In later years this intuitive, personality-driven approach was deemed problematic by Junior and other successor senior executives who believed that Senior had created a culture and cadre of Yes Men and hadn’t implemented enough standards and professional protocols that could create stability for growth. But for decades of the company’s history (essentially the first half, to date) this approach seemed to work, and fantastically so. Company publications like “Business Machines” and sales achievement distinctions like the “Hundred Percent Club” put the company’s focus on employee well-being and professionalism and incentivized outstanding achievement in the dawn of the era of lifetime commitment to big companies.

Something that shocked me as I read was how much of IBM’s growth could be attributed to solving statistical problems for the US and other national governments:

IBM more than doubled in size during the New Deal… Social Security… made Uncle Sam IBM’s biggest customer.

Wow! I suppose someone else could’ve come up with the technology as well, but it is kind of amazing to think that the evil New Deal and the disastrous Social Security pyramid scheme would have been too burdensome to administer without the existence of IBM tabulating machines which were a major time saver. It reminds me of Palantir Technologies, which helps the NSA, CIA and other foreign governments conduct surveillance work on target populations, another way to profit off of coercive interference in society’s affairs.

This trend didn’t stop with the New Deal but only started there. During WW2 the company converted many of their factories to help produce armaments (a fairly common industrial practice during the time, but still remarkable) and after the war one of the big incentives (and indeed, initial sources of research funding) for switching the company’s focus to electronic computing solutions were the ongoing “national defense” needs of the US military as the Cold War wore on.

Words of wisdom

I enjoyed the many old-timey nuggets of wisdom and rules about manners sprinkled throughout the book which were mostly remembrances of Junior of things Senior had said to him as he raised him or mentored him in the business. For example, Junior talks about the first time he road a cross-country train with his father on a business trip and the way his father taught him to clean up the wash basin in the bathroom of the railroad car to be considerate of others. “The person coming after you will judge you by how the place is left,” he tells him as he uses a towel to wipe down the basin before and after shaving in it. He talks about the importance of leaving the basin in a clean state so that the next person will have “the same chance you had”. There is a deep moral lesson here that goes well beyond the world of men shaving– this is a version of the Golden Rule, not just considering how upsetting it would be to have someone leave a place in a state of disarray for you, but then following that logic through to performing a service voluntarily for other people in trying to leave the world a little bit nicer than you found it.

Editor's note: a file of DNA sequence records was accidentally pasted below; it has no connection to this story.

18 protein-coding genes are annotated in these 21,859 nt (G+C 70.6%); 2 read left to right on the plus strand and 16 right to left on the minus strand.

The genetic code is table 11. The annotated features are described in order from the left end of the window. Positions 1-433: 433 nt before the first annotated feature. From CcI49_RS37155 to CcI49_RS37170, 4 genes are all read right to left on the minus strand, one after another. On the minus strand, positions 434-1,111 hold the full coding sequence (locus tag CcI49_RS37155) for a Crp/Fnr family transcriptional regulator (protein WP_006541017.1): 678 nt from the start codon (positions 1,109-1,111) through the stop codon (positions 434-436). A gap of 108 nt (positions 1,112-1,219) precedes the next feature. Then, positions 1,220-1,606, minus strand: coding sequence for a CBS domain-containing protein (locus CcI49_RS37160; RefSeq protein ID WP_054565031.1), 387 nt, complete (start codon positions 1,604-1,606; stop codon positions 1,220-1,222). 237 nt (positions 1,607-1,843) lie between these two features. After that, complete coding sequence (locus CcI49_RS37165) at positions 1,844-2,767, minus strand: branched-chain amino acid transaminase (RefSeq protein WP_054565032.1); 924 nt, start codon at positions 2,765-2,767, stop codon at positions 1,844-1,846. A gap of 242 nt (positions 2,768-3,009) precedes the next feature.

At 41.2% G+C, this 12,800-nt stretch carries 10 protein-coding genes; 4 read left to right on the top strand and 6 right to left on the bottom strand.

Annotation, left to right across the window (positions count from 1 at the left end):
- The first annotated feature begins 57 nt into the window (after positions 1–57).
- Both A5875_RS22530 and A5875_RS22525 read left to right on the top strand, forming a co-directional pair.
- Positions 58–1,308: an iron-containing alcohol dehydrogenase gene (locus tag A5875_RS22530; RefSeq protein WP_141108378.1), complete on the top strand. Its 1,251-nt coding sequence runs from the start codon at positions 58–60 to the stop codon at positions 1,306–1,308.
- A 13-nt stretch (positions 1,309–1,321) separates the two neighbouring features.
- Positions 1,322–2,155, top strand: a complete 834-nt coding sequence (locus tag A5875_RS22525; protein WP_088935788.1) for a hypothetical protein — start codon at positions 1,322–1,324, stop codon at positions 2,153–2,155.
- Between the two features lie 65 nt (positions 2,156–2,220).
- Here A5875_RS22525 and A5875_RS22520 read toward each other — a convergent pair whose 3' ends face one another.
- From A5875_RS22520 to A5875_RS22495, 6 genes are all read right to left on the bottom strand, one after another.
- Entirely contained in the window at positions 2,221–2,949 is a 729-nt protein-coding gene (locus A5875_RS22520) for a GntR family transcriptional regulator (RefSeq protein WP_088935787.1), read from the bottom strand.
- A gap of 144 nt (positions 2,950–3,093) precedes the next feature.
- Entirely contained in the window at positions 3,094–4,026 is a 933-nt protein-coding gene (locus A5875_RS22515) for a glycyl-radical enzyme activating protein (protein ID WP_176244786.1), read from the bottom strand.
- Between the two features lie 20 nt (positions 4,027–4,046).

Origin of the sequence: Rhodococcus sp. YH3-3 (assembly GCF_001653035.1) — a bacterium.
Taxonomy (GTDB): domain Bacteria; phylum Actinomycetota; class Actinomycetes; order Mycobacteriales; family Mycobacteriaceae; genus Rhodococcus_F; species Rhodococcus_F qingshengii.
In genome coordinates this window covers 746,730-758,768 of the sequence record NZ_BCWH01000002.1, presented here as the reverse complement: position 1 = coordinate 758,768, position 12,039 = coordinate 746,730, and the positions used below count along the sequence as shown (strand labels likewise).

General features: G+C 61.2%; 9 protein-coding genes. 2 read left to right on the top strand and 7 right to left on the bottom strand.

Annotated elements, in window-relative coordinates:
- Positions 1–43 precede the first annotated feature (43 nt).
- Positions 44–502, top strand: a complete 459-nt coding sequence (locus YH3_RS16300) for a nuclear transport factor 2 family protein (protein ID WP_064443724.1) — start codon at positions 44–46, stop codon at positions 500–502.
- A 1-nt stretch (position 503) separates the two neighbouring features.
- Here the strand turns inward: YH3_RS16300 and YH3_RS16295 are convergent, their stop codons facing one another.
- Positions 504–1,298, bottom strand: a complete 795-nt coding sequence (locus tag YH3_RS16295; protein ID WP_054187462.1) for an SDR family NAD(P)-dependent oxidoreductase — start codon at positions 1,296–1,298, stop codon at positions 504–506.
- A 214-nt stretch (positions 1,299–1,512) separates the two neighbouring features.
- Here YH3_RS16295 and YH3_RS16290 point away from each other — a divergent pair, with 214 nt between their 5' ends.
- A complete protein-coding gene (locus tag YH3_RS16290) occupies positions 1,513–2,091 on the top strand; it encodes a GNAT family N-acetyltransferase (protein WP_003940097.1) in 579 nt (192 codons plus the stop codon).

In another instance, Senior lectures Junior about the practical reasons for treating even the “lowly” members of society in a kindly and generous fashion:

There is a whole class of people in the world who are in a position to poor-mouth you unless you are sensitive to them. They are the headwaiters, Pullman car conductors, porters and chauffeurs. They see you in an intimate fashion and can really knock off your reputation.

Those who enjoy shows like Downton Abbey are familiar with the idea that the “servants” of the world end up having an interesting amount of power and leverage over those they serve because they are so familiar with them they know their weaknesses, secrets and bad habits. There is something noble and self-aware in Senior’s advice here– a cultivated awareness of the reality of power and influence, mixed with a genuine empathy for treating even the relatively less fortunate with respect and concern. It might be read as “These people could really knife you if you don’t pay attention” but I think it is also honestly read as “Don’t forget these are people, too, and they want and need kindness regardless of their station in life.”

Another endearing moment comes when Senior teaches Junior about how he manages his executives: